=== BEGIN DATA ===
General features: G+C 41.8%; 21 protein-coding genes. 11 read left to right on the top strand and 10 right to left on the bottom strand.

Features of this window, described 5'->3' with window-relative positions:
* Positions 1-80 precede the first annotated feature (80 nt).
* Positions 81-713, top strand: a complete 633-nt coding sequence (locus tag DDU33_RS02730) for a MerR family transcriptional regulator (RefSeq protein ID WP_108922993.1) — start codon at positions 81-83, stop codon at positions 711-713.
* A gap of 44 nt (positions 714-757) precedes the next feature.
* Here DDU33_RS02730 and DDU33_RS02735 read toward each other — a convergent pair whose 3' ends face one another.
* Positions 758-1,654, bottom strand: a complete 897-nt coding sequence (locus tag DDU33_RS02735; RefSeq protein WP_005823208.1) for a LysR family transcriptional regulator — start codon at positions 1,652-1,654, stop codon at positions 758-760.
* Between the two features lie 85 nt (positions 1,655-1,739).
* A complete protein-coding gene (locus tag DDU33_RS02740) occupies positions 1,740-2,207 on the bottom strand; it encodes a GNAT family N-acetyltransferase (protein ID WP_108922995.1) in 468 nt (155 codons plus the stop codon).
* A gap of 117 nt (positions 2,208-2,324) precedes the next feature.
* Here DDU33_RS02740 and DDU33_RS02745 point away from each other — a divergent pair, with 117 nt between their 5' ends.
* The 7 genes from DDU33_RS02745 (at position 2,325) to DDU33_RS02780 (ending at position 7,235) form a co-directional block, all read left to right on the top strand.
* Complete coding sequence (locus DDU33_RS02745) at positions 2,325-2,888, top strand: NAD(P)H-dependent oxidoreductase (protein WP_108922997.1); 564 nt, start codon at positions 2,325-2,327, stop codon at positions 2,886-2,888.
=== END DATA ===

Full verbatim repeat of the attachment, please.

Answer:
General features: G+C 41.8%; 21 protein-coding genes. 11 read left to right on the top strand and 10 right to left on the bottom strand.

Features of this window, described 5'->3' with window-relative positions:
* Positions 1-80 precede the first annotated feature (80 nt).
* Positions 81-713, top strand: a complete 633-nt coding sequence (locus tag DDU33_RS02730) for a MerR family transcriptional regulator (RefSeq protein ID WP_108922993.1) — start codon at positions 81-83, stop codon at positions 711-713.
* A gap of 44 nt (positions 714-757) precedes the next feature.
* Here DDU33_RS02730 and DDU33_RS02735 read toward each other — a convergent pair whose 3' ends face one another.
* Positions 758-1,654, bottom strand: a complete 897-nt coding sequence (locus tag DDU33_RS02735; RefSeq protein WP_005823208.1) for a LysR family transcriptional regulator — start codon at positions 1,652-1,654, stop codon at positions 758-760.
* Between the two features lie 85 nt (positions 1,655-1,739).
* A complete protein-coding gene (locus tag DDU33_RS02740) occupies positions 1,740-2,207 on the bottom strand; it encodes a GNAT family N-acetyltransferase (protein ID WP_108922995.1) in 468 nt (155 codons plus the stop codon).
* A gap of 117 nt (positions 2,208-2,324) precedes the next feature.
* Here DDU33_RS02740 and DDU33_RS02745 point away from each other — a divergent pair, with 117 nt between their 5' ends.
* The 7 genes from DDU33_RS02745 (at position 2,325) to DDU33_RS02780 (ending at position 7,235) form a co-directional block, all read left to right on the top strand.
* Complete coding sequence (locus DDU33_RS02745) at positions 2,325-2,888, top strand: NAD(P)H-dependent oxidoreductase (protein WP_108922997.1); 564 nt, start codon at positions 2,325-2,327, stop codon at positions 2,886-2,888.